I don’t want another 20 years to go by before this builds up again. This is a decisive moment. And, as we started this conversation, what hurts me the most is to see Tibetans who have no resort except violence.

The loss to us on this planet, the loss to us personally that this culture be destroyed, it’s unthinkable. It’s unthinkable. I don’t know what would happen to us. There’s not an ancient wisdom culture that’s still alive, that still is transforming all the negative emotions into love and compassion. Now, to see them start to lose it inside of Tibet is truly heartbreaking.

It’s up to all of us to keep this alive and not wait until there’s another explosion, but keeping working on this, because this is something that can be solved, especially this year when the Chinese care so much about what people think about them.


Last edited by Angelgirl on Sun Apr 06, 2008 9:23 am; edited 1 time in total (Reason for editing : To add more)
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China, Tibet, and the Olympic Games Aug. 8, 2008

Post by John on Sun Apr 06, 2008 2:13 pm

I've been reading this material. I don't pretend to know the situation in Tibet or what Buddism is all about. But I do know that Tibetans are human beings who have been mistreated for several decades of time. I like the comparison of Tibet, the cradle of Buddism, to Jerusalem, a sacred and holy place for Jews, Muslims, and Christians. As Tibet is being destroyed by the Chinese government, how would we like it if Jerusalem were destroyed?

I've met and talked with a Chinese citizen and heard many Chinese citizens interviewed on TV through the years. They are people, just like you and me. I regret that I have not had the same opportunity when it comes to Tibetans, because they don't enjoy any rights or freedom. Moreover, just as I as an American citizen do not agree with every detail which my own U.S. government has done throughout history, we must have a distinction between the actions of the Chinese government and the Chinese people as a whole. I do not understand the contempt the Chinese government has for Buddists. But this attitude of government resentment, without recourse for peaceful dialogue, clearly has fostered destructive policies against Buddists, Christians, and even ordinary Chinese citizens for generations.

Yes, the Chinese government has a responsibility to uphold its promises of reform. But it's not only the Chinese government. It's you and me, too. How long can the world be silent and look the other way? We have a moment is history which is a golden opportunity to speak with the Chinese leadership; the Chinese leadership chose to sponsor these very public Olympic Games and they made promises to reform human rights, with very tangible consequences if they fail to keep those promises. Let me reprint a couple sections of Angelgirl's previous replies, first where U.S. Speaker of the House of Representatives Nancy Pelosi spoke about her dissent with the Chinese government position, then where Richard Gere gives a very insightful statement about the use of the Olympic Games for expression from all sides.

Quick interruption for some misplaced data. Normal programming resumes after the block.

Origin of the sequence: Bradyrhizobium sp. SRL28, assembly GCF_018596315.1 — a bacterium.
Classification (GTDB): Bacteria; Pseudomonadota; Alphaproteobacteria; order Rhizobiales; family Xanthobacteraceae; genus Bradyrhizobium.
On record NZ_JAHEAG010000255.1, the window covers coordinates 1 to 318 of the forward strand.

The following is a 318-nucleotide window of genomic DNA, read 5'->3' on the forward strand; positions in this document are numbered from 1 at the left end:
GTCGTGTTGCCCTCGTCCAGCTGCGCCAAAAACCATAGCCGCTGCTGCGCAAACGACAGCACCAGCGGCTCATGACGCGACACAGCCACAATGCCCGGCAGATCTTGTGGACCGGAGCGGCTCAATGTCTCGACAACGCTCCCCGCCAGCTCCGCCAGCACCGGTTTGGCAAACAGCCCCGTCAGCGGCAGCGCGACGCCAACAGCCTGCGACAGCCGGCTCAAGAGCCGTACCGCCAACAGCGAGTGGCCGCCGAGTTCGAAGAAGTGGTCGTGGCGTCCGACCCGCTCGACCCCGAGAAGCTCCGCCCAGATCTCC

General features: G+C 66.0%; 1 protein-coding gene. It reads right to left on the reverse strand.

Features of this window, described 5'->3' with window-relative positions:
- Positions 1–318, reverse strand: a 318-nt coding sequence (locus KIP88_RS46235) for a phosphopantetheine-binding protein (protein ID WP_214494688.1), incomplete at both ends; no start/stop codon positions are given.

Nancy Pelosi: "I don't think China should have gotten the Olympic Games to begin with... They got [them] with the promise that they would... have better respect for human rights and freedom of expression. They have not hnored that."

Richard Gere: "It is a crux moment. Clearly, the Chinese want to be respected in the world, and they deserve to have their greatness. But these kind of actions, and the actions of the last five, six decades is not going to achieve a lasting greatness for them. So, they need to break with their past and have a positive vision that encompasses truth, freedom, and compassion for all people."

Richard Gere: "It's not enough to say that the Olympics is an atheletic contest outside of politics, because it's not. The Chinese clearly are using the Olympics to recreate how they are viewed in the world and how they view themselves. And they can't have it both ways. If you want the spotlight, you're going to have the spotlight."

Personally, I don't think the Chinese government will listen much at all once the closing ceremony concludes at the Olympic Games. But until that day, they must listen because they chose too! They cannot save face by backing away from the Olympics. So I would expect a "spin machine" to commence until then. But the best way to bring an end to a dark practice of abuse and destruction is to shine the light of compassion for all, mutual gain through positive steps to keep promises, and to compare the risks of oppression versus the benefits of granting everyone the right of free expression.

The most dangerous animal is one who is wounded, cornered, and has nothing left to lose.

With that in mind, where is Tibet today? One monk said he was in danger of becoming angry. From a pacifist, that is a profound statement! Perhaps the Chinese government should consider which is worse: giving respect and human rights to all, be they Chinese or Tibetan, or causing the very thing they don't want: rebellion. You can push people only so far before they snap. And once they do ... no war has losses only on one side.

Perhaps the Chinese government thinks they got away with it at Tiananmen Square in 1989. But to think that the same action against Tibet will gain the same result isn't so. China in 2008 is a much bigger economic and military power than it was in 1989; the world has no choice but to take this situation as a more serious threat to world stability. And at the same time, China has great prestige and enjoys more prosperity than at any time in it's modern history. China now has a great deal to lose. Even if the Chinese government were to pull off another lock-down of freedom and human rights, the question is: do they want to spend two decades repairing the political fall-out, again?